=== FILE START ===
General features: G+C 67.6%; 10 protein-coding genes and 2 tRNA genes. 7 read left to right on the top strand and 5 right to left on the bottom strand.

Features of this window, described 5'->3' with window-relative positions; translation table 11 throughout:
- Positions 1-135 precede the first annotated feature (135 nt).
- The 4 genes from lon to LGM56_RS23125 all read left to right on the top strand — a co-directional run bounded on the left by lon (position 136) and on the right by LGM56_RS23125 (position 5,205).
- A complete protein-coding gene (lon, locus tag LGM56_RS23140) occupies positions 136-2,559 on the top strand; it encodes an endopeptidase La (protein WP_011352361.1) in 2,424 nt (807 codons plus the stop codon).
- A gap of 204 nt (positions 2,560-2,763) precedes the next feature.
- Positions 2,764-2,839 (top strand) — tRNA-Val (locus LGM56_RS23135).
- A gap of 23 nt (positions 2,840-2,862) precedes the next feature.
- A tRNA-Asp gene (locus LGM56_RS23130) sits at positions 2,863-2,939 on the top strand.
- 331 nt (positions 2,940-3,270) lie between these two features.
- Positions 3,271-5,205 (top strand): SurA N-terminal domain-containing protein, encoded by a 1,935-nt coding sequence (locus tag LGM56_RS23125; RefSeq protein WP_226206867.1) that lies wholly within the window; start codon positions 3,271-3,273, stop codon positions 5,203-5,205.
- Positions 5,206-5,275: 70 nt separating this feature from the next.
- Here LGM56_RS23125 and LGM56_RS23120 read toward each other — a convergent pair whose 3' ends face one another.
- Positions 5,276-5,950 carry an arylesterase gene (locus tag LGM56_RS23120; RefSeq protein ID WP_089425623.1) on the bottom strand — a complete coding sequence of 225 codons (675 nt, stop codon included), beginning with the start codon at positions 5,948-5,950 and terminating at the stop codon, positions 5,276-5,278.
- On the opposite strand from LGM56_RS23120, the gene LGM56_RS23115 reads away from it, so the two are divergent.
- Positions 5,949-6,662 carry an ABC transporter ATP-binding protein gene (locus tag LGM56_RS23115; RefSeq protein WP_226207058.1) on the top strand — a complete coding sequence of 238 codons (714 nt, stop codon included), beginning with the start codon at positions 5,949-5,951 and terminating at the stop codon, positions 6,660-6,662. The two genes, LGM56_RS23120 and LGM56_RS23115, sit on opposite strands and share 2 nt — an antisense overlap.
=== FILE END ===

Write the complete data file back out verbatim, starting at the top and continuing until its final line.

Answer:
General features: G+C 67.6%; 10 protein-coding genes and 2 tRNA genes. 7 read left to right on the top strand and 5 right to left on the bottom strand.

Features of this window, described 5'->3' with window-relative positions; translation table 11 throughout:
- Positions 1-135 precede the first annotated feature (135 nt).
- The 4 genes from lon to LGM56_RS23125 all read left to right on the top strand — a co-directional run bounded on the left by lon (position 136) and on the right by LGM56_RS23125 (position 5,205).
- A complete protein-coding gene (lon, locus tag LGM56_RS23140) occupies positions 136-2,559 on the top strand; it encodes an endopeptidase La (protein WP_011352361.1) in 2,424 nt (807 codons plus the stop codon).
- A gap of 204 nt (positions 2,560-2,763) precedes the next feature.
- Positions 2,764-2,839 (top strand) — tRNA-Val (locus LGM56_RS23135).
- A gap of 23 nt (positions 2,840-2,862) precedes the next feature.
- A tRNA-Asp gene (locus LGM56_RS23130) sits at positions 2,863-2,939 on the top strand.
- 331 nt (positions 2,940-3,270) lie between these two features.
- Positions 3,271-5,205 (top strand): SurA N-terminal domain-containing protein, encoded by a 1,935-nt coding sequence (locus tag LGM56_RS23125; RefSeq protein WP_226206867.1) that lies wholly within the window; start codon positions 3,271-3,273, stop codon positions 5,203-5,205.
- Positions 5,206-5,275: 70 nt separating this feature from the next.
- Here LGM56_RS23125 and LGM56_RS23120 read toward each other — a convergent pair whose 3' ends face one another.
- Positions 5,276-5,950 carry an arylesterase gene (locus tag LGM56_RS23120; RefSeq protein ID WP_089425623.1) on the bottom strand — a complete coding sequence of 225 codons (675 nt, stop codon included), beginning with the start codon at positions 5,948-5,950 and terminating at the stop codon, positions 5,276-5,278.
- On the opposite strand from LGM56_RS23120, the gene LGM56_RS23115 reads away from it, so the two are divergent.
- Positions 5,949-6,662 carry an ABC transporter ATP-binding protein gene (locus tag LGM56_RS23115; RefSeq protein WP_226207058.1) on the top strand — a complete coding sequence of 238 codons (714 nt, stop codon included), beginning with the start codon at positions 5,949-5,951 and terminating at the stop codon, positions 6,660-6,662. The two genes, LGM56_RS23120 and LGM56_RS23115, sit on opposite strands and share 2 nt — an antisense overlap.